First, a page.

Discussing the 5 P’s of Successful Entrepreneurship – Pete Mohr
If you feel like your business owns you and has control over your life, it might be time to do something about it. Our guest says, entrepreneurship is about freedom, not frustration.
Pete Mohr is an entrepreneurial coach and business owner. He is the Owner of the Simplifying Entrepreneurship company that helps entrepreneurs become more successful. His coaching program and podcast are focused on giving entrepreneurs the necessary tools, workshops, and knowledge to succeed, both professionally and personally. Pete himself has been a business owner his entire life. Now, he wants to give back to his community of like-minded entrepreneurs by teaching them how to achieve their goals.
Pete believes that life-long learning is the ultimate key to success, so he is committed to sharing all his know-how with the world.
In this episode of the Think Business with Tyler podcast, we discuss how to deal with failures as an entrepreneur, why you need to implement systems and processes, what are the five Ps that will help you deliver your brand’s promise, and how to accomplish your goals.
If you want to turn your frustration into freedom, make sure you tune in to this week’s episode to find out Pete’s tips and tricks.
💡 Name: Pete Mohr
💡 What he does: He’s an Entrepreneurial Coach and Owner of Simplifying Entrepreneurship. He’s also the host of The Simplifying Entrepreneurship Podcast.
💡 Noteworthy: Pete has owned and operated businesses in service, trades, and retail. He has also operated franchise and independent businesses so he fully understands the ups and downs of both systems.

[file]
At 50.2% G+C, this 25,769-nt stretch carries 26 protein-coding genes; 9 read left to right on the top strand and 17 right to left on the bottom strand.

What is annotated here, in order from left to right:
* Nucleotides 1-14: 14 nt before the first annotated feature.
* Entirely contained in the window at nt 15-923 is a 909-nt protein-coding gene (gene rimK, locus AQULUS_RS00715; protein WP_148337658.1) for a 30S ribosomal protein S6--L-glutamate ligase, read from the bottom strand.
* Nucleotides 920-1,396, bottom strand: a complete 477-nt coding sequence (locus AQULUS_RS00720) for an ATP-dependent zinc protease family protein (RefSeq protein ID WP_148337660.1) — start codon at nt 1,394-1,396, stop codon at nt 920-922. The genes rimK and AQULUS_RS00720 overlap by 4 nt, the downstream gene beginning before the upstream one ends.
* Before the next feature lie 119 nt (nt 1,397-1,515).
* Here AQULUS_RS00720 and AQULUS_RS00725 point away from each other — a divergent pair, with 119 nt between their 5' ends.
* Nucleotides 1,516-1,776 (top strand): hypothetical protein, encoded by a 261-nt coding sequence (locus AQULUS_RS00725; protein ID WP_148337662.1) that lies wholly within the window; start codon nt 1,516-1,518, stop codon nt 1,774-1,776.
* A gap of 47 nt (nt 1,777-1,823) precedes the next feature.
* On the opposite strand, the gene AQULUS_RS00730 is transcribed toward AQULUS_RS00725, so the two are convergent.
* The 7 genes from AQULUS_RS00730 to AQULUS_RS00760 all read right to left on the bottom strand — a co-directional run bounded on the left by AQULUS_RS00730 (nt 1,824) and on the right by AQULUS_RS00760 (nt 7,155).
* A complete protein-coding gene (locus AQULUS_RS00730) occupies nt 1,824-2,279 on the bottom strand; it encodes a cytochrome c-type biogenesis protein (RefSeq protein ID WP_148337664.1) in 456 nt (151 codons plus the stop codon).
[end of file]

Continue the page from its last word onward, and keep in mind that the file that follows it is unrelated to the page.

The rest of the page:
💡 Key Quote: “You own your business. It shouldn’t own you. And if you’re feeling like your business is owning you and you’re not owning the business and having the control of the business to give you back the life that you want, then you’re probably suffering in one of these areas.”
💡 Where to find Pete: LinkedIn
Your failures are the best learning experiences. Failure is inevitable, especially in entrepreneurship. Every entrepreneur had to face at least one major setback in their journey. But what matters is how you move past those hardships. The truth is you can’t escape failure; you can only learn to grow from it.
Pete talks about some of his most challenging moments as a business owner and how they helped him build resilience. “We’re not big city type retailers. We’re independent retailers, indie retailers, as they call it, it’s sort of in the business. We’re small town. We understand small-town attitude. We treat people like they’re family. […] There was no sort of community, no sort of connection and it just didn’t fit the way we ran our business. So there was a lot of different learnings around that Tyler, that whole learning situation, but truly it was that store was a failure. And you know what? In entrepreneurship, when you’re in entrepreneurship, and you’re a business owner, you are going to have certain things that fail.”
Business systems can save you stress, time, energy, and money. Systems and processes are the building blocks of every business. Whether you’re a product or service-based business, you need to implement systems in every aspect of your work. Without them, you might lose too much of your precious time, run across unnecessary problems with your team, or put yourself through too much stress.
Pete explains, “If your team doesn’t know how to answer their question, and they have to go around and ask things, it creates confusion for your team member, it creates confusion for the customer. And now the experience is suffering and some of these other things. So my philosophy around process no matter whether it’s an operational process, a sales, a marketing, a human resources process, it should always be made and in full communication and understanding at the lowest possible level of the organization.”
What is the Five Ps Framework and why it’s important? According to Pete, the ultimate goal of implementing processes is to have clarity among all team members. He shares with us his own framework for turning frustration into freedom; it’s around the five Ps – promise, product, process, people, and profit.